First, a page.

Date of Award

8-9-2014

Document Type

Open Access Dissertation

Department

Exercise Science

First Advisor

Sara Wilcox

Second Advisor

Roger Newman-Norlund

Abstract

Cognitive reserve theory suggests that physical activity may protect individuals from cognitive decline. At the brain level, greater cognitive reserve may manifest as greater neural network efficiency. Our purpose was to investigate 1) whether participation in a 16-week walking program increased brain efficiency, and 2) whether increased brain efficiency correlated with change in fitness and task performance. Our secondary purpose was to investigate whether exercise training improved performance on a battery of cognitive tasks, particularly executive functioning performance. Seventeen healthy but sedentary women aged 60-75 years participated in a supervised walking program; eighteen women served as a non-randomized control group. Twelve women in the intervention group underwent fMRI scanning at baseline and post exercise training.

During fMRI scanning, participants (mean age 63 years) completed a working memory task (Sternberg delayed-match-to-sample letter task). Participants showed a greater capacity to recruit task-related brain regions after exercise training (indicated as greater BOLD signal). These regions included left inferior frontal gyrus, left cuneus, right rolandic operculum, left middle temporal gyrus, left postcentral gyrus, left superior med frontal, left superior frontal gyrus, right caudate, right inferior temporal gyrus (ps < 0.001). No task-related brain regions were utilized more efficiently after exercise training (ps > 0.001). These findings suggest that exercise-induced cognitive reserve may present as a greater ability to recruit neural resources, rather than greater brain efficiency, in this sample. As there were no significant correlations between changes in task-related brain activation and changes in performance (reaction time slope) with exercise training (r values < 0.49), these findings should be interpreted with caution.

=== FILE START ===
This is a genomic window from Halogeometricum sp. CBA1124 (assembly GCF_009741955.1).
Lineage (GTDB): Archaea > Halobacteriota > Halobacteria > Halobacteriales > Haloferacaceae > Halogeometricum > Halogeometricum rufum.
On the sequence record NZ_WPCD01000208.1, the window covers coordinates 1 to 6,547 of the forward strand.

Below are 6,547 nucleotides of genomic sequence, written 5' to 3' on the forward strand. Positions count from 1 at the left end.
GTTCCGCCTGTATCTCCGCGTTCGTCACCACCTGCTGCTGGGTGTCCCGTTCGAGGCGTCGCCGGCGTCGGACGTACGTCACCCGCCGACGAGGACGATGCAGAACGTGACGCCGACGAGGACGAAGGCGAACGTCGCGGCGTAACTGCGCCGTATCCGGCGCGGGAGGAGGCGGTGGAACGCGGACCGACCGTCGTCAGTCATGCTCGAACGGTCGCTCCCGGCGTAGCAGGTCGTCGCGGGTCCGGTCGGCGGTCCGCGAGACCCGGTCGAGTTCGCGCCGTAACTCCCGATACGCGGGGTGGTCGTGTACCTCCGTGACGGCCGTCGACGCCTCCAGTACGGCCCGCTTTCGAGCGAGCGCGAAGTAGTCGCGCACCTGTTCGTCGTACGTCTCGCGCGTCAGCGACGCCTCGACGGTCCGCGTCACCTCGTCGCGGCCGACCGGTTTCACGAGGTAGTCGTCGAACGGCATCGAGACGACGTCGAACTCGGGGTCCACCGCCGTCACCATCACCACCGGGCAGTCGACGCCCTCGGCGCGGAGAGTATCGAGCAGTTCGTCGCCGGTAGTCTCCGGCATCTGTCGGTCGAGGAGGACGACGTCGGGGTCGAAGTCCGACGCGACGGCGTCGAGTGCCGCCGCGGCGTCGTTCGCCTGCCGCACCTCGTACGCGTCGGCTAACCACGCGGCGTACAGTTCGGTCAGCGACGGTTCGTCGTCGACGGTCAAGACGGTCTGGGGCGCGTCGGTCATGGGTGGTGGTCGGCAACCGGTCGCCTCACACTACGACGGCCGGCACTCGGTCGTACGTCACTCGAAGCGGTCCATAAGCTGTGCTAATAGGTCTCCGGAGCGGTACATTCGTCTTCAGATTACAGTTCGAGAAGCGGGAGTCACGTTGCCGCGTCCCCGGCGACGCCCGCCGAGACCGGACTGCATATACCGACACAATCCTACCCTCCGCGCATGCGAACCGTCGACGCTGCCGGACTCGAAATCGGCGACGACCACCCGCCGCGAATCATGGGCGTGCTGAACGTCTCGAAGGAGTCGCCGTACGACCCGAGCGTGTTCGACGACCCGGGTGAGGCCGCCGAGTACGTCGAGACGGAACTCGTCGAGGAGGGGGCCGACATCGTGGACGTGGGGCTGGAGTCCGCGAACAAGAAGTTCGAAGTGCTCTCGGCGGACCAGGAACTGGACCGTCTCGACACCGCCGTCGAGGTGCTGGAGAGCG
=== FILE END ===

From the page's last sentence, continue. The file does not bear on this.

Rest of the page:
A slightly larger sample of intervention participants (n=17; mean age 64 years) completed a battery of cognitive tasks (CANTAB®) before beginning and after completing exercise training; a matched control group of participants (n=18; mean age 66) completed the battery on dates approximately 16 weeks apart. Based on ANOVA analyses utilizing residualized change scores, there were no significant differences between the groups on any cognitive performance measures (ps > 0.24). Due to the small sample size, we also calculated effect sizes. Effects of the exercise intervention were small for the total trial and total error outcomes on the paired associate learning task (d=0.20 and d=0.39, respectively), as well as for the spatial span task (d=0.38). For the control group, effect sizes were small for the verbal free recall task (d=0.23), medium for the rapid visual processing (d=0.62) and paired associate learning task (d=0.71 and d=0.52 for the total trial and total error outcomes, respectively), and large for the spatial span task (d=1.02). These findings are unexpected, but plausible explanations have been realized and are discussed.

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Kinesiology Commons

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